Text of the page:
There were plenty of comings and goings in Lob City this summer.
But while all of the Clippers moves have varying levels of both risk and impact, there's no doubt that the most significant part of the offseason was the signing of a five-year, $95 million contract extension that would keep Blake Griffin in a Clippers uniform through the 2017-18 season.
Despite how important Blake Griffin's contract extension is to the long-term success of the franchise (we won't even start on Chris Paul's impending free agency…that's a whole 'nother story), the catalyst to the Clippers' success moving forward may have showed himself for the first time this preseason.
That happens to be DeAndre Jordan.
Coming out of high school in Houston, Jordan was Rivals.com's No. 2 center of the 2007 class, as well as the country's eighth-best prospect (Blake Griffin was ranked 23rd). Jordan committed to Texas A&M but posted underwhelming freshman numbers of right around eight points and six boards per game.
Despite having as much potential as anyone in the 2008 NBA Draft, the first round went by without his name being called. The Los Angeles Clippers selected Jordan with the 35th pick of the second round. They felt that selecting Jordan would be the perfect low-risk, high-reward move, considering second-round draft picks do not always sign fully guaranteed contracts.
Anything they'd get out of him would be a bonus.
Jordan showed flashes of defensive brilliance in his first three seasons, but there was no trace of his offense being non-dunk related. After his first season under a new four-year, $43 million contract, Jordan began to see more minutes by staying out of foul trouble. However, he would be absolutely schooled by a pair of crafty big men in the Clippers' two postseason series against the Grizzlies (Marc Gasol) and the Spurs (Tim Duncan).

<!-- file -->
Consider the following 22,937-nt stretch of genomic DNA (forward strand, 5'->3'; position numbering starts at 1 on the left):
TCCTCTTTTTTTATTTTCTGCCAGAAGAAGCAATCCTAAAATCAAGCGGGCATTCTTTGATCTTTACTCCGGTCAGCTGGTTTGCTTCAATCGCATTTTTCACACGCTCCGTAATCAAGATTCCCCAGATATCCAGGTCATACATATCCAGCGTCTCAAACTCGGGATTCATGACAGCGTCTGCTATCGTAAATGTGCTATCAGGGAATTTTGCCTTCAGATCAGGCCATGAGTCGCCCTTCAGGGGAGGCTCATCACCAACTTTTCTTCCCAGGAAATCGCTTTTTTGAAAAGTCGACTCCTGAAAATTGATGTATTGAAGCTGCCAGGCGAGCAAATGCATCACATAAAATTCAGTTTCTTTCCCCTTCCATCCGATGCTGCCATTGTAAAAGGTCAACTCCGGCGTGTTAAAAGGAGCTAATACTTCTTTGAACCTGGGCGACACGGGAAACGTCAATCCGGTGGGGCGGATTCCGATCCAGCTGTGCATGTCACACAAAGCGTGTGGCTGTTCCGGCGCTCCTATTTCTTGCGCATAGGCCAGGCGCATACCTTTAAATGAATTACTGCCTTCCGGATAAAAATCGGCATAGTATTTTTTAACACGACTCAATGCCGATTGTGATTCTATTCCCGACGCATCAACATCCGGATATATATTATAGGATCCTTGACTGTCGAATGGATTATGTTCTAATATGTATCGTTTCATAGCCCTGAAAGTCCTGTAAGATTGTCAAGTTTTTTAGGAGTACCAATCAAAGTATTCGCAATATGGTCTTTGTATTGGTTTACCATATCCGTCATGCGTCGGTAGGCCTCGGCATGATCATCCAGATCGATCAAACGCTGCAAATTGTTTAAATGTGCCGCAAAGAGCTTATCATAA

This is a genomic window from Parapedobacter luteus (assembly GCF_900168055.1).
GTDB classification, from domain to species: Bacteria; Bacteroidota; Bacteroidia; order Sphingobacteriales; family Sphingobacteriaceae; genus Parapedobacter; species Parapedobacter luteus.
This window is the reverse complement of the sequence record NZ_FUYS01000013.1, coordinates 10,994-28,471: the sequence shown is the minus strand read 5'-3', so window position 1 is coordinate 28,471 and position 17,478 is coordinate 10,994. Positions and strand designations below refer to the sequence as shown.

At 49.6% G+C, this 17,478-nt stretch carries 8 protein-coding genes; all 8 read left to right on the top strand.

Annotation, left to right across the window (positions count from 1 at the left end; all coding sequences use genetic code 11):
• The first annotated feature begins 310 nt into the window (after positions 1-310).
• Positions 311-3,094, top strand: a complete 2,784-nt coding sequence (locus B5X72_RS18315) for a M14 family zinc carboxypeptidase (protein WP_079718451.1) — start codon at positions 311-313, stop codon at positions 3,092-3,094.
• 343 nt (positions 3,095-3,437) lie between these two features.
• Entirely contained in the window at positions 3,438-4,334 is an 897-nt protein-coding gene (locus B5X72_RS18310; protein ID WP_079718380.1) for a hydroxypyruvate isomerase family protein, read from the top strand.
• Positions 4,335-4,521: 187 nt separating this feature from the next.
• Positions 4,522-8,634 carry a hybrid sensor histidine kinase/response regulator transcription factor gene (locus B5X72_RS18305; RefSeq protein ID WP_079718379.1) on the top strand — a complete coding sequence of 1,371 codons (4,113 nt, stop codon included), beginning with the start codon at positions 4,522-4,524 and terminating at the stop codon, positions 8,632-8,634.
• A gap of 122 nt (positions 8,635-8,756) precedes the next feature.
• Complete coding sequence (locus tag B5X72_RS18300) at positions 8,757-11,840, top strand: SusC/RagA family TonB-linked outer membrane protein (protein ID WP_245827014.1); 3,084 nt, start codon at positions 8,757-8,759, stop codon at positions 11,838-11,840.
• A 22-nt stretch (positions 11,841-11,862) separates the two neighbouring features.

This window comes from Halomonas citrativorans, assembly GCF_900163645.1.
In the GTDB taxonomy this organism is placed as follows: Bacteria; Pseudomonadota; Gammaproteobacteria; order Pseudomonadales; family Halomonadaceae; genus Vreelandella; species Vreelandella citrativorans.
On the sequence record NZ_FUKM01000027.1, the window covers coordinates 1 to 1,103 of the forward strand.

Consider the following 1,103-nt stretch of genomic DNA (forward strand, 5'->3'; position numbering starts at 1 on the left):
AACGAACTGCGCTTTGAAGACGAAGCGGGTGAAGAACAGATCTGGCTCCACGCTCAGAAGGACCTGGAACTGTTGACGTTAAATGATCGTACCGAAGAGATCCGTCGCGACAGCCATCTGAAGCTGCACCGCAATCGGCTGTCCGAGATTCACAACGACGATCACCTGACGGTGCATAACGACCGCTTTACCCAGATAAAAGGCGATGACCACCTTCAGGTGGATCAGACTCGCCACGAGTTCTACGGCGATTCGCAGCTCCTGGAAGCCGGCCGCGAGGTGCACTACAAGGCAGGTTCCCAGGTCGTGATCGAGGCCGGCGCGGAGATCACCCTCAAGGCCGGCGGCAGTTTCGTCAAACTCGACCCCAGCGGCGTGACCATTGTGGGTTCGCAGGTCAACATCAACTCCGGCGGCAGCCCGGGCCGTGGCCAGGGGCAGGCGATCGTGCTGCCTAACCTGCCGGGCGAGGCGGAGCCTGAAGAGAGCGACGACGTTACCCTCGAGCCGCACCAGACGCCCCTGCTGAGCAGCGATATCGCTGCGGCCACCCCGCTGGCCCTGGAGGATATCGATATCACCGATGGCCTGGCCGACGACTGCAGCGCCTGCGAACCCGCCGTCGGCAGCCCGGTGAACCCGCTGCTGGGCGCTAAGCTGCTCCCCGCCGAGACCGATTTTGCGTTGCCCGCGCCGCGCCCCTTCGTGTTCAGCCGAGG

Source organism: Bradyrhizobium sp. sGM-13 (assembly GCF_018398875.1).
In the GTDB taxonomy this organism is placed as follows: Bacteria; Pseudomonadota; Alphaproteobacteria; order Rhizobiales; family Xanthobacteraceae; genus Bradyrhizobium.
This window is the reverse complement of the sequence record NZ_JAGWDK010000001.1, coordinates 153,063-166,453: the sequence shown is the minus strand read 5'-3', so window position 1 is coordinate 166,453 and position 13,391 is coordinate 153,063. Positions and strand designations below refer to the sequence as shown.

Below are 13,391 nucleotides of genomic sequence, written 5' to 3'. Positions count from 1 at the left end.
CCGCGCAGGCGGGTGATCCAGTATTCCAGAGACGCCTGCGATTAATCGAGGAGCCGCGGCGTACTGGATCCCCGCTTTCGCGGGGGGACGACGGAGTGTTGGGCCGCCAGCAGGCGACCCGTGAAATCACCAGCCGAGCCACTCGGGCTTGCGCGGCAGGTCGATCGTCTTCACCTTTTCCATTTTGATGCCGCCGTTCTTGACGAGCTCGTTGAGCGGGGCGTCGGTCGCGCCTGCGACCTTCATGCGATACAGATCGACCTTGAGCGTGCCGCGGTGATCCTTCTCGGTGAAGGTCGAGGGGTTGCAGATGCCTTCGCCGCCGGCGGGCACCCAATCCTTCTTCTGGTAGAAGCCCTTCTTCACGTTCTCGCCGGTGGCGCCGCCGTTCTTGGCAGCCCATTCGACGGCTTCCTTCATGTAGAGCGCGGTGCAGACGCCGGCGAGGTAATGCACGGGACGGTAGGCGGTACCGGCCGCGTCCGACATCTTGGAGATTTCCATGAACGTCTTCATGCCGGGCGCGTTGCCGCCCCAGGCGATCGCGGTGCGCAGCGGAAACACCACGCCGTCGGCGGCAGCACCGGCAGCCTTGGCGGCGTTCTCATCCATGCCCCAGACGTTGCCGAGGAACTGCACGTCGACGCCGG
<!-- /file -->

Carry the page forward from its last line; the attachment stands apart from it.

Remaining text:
Which player's development is most important to the Clippers long-term success?
Jordan has been an offensive afterthought and non-factor on the court since he entered the league, but this may be the year that Jordan shakes that stigma.
As a pro, Jordan has rarely ever actively posted up (or actually executed a legitimate post move) or called for the ball.
That has not been the case this preseason.
He worked to establish post position, flashed a few moves, showcased that he can finish with his non-dominant right hand (at times) and made noticeable strides toward developing a low-post game. If the preseason ends up being an indication of what the regular season has in store for Jordan, the Clippers will be ecstatic.
Development in Jordan's offensive game is paramount to the Clippers success in both the short-term and long-term. If he develops any sort of offensive game, the Clippers will absolutely be capable of taking a major leap forward from Western Conference hopeful to legitimate title threat.
With an offensive game, teams would not be able to switch off of Jordan as much defensively, which in turn would lead to more one-on-one opportunities for Blake Griffin. Griffin, who still has managed to put up more than 20 points per game in each of his first two healthy seasons in the league, has faced as many double teams as any top player.
If Jordan's offensive development could help lessen the pressure that teams put on Griffin, then he could become an even more lethal player.
On the wing, if the Clippers work inside-out through Griffin and Jordan, there could be plenty of three-point opportunities on kick-outs for guys like Jamal Crawford, Chris Paul, Caron Butler and Willie Green.
Jordan's offensive development would change the game for the Clippers and take them from being a solid team in the West to a potential odds-on favorite to reach the finals.
But the free throw shooting…well, that may never change.
That is unless he goes back in time like Blake Griffin did.